Terror tore through a suburban Minneapolis community on Saturday after the bombing of a mosque, amplifying growing concerns among some Muslims who have felt targeted nationwide in recent months.
Law enforcement officials said the explosion occurred around 5 a.m. at the Dar Al-Farooq Islamic Center in Bloomington, Minn., a suburb of Minneapolis. Fire and smoke engulfed much of the red-brick structure, but there were no injuries.
The FBI is leading the ongoing investigation, along with local law enforcement. Authorities say they believe an improvised explosive device — also known as an IED — was to blame for the blast at the mosque, which primarily serves the area's large Somali community.
Mohamed Omar, who has been executive director of the mosque for two years, said Saturday that he was relieved no one was hurt.
"It's sad and just an inhumane act," Omar said in a telephone interview. "There is too much anger out here."
He said a handful of people were inside the mosque for morning prayers and that many in the Muslim community remained shaken.
"We must work to find who did this," he said.
The explosion in Minnesota, which authorities had not yet labeled a hate crime, occurred at a time when studies have shown an uptick in violence against Muslims, and as vitriolic rallies targeting Islam have popped up across the country. Muslims make up about 1% of the population in the United States — or about 3.35 million people — and are one of the fastest-growing religious minorities, according to the Pew Research Center.
Last month, Pew released a survey that showed 48% of Muslims said they had faced some form of discrimination in the last year, such as name-calling or threats. The survey, which questioned about 1,000 U.S. Muslims from January through May, also found that 74% viewed President Trump as unfriendly.
During the presidential campaign Trump called for a complete ban on Muslims entering the United States after a terrorist attack in San Bernardino, Calif., carried out by a married couple who were inspired by Islamic State terrorists. More recently, Trump issued an executive order banning travel from six majority- Muslim countries, an effort that has led to legal wrangling and is headed to the Supreme Court. (The Trump administration has said the ban is needed to keep Americans safe.)
The survey from Pew found overwhelmingly negative views among American Muslims toward Islamic extremism, with more than 4 in 5 describing it as a threat to the world.
While many Muslims voiced concerns in the Pew survey, nearly 84% categorized Americans in general as "friendly." Moreover, more than 6 in 10 U.S. Muslims polled said they believed Islam was still not viewed by others as part of the country's mainstream. Even so, an overwhelming majority said they were proud to be both Americans and Muslims, and a large majority saw no clash between Islam and democracy,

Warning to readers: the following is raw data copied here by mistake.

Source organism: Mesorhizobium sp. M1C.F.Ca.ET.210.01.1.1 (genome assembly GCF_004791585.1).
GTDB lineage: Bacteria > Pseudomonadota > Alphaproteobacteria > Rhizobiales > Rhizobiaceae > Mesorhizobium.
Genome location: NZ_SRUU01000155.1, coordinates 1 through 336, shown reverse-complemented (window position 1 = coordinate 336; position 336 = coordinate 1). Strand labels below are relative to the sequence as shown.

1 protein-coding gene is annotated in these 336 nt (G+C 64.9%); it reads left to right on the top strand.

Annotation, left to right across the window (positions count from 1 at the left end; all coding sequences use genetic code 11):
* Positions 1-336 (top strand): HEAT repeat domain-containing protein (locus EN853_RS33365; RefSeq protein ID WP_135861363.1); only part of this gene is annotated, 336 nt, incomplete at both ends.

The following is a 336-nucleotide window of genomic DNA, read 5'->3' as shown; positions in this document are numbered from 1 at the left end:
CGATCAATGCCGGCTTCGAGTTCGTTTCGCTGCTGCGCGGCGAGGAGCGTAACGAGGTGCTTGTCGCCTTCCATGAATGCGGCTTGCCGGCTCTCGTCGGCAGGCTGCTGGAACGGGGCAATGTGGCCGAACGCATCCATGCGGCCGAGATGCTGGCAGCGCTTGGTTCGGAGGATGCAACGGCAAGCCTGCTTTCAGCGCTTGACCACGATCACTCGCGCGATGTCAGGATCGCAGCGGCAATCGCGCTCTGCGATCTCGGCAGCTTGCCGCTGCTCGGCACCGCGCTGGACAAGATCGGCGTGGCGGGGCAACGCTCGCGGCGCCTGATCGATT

On Saturday, as police continued to investigate the bombing at the Minnesota mosque, Ibrahim Hooper, a spokesman for the Council on American-Islamic Relations, called on Trump to condemn the attack. The White House did not release a statement and did not respond to a request for comment.
"Silence on the part of public officials at the national level only serves to empower Islamophobes," Hooper said in a statement. His group has put up a $10,000 reward for information on a suspect associated with the Minnesota attack.
In the spring, CAIR released a report that documented a 57% increase in anti-Muslim incidents last year compared with 2015. To produce the report CAIR investigated thousands of calls and emails made to dozens of its offices around the U.S. and reviewed data from national and local media reports. The process included interviews with witnesses and police. So far this year, mosques in Florida, Texas and Washington state have been set on fire in incidents that stoked fear among Muslims.
Recently protesters have taken to the streets to speak publicly on their concerns about Islam.
In June, a wave of so-called anti-Sharia law activists demonstrated nationwide, but were met by counter-protesters who assailed their rhetoric as insensitive and demeaning. Sharia law is a philosophical code derived from Islamic scripture and meant to guide observant Muslims. In addition to civil and criminal law, it prescribes a wide range of faith practices, such as abstaining from alcohol and praying five times a day.
"We have to protect America, our citizens and our way of life," Lila Mercer, 49, told The Times in June.
"Sharia law does not belong in America," added Mercer, an assistant manager for a big-rig dealership who protested in Atlanta.
At the mosque in Minnesota on Saturday, many were just seeking answers to what had occurred.
Yasir Abdalrahman, a worshiper at the mosque, told the Associated Press the explosion was "unimaginable."
"We came to this country for the same reason everyone else came here: freedom to worship," Abdalrahman said. "And that freedom is under threat. Every other American should be insulted by this."
For Omar, who spent much of the day speaking to law enforcement officers and trying to console members of his mosque, hate is not something he fears.
"This is challenging," he said, "but we will be OK. We will."
5:45 p.m.: This article was updated throughout with additional details and reporting from Times staff.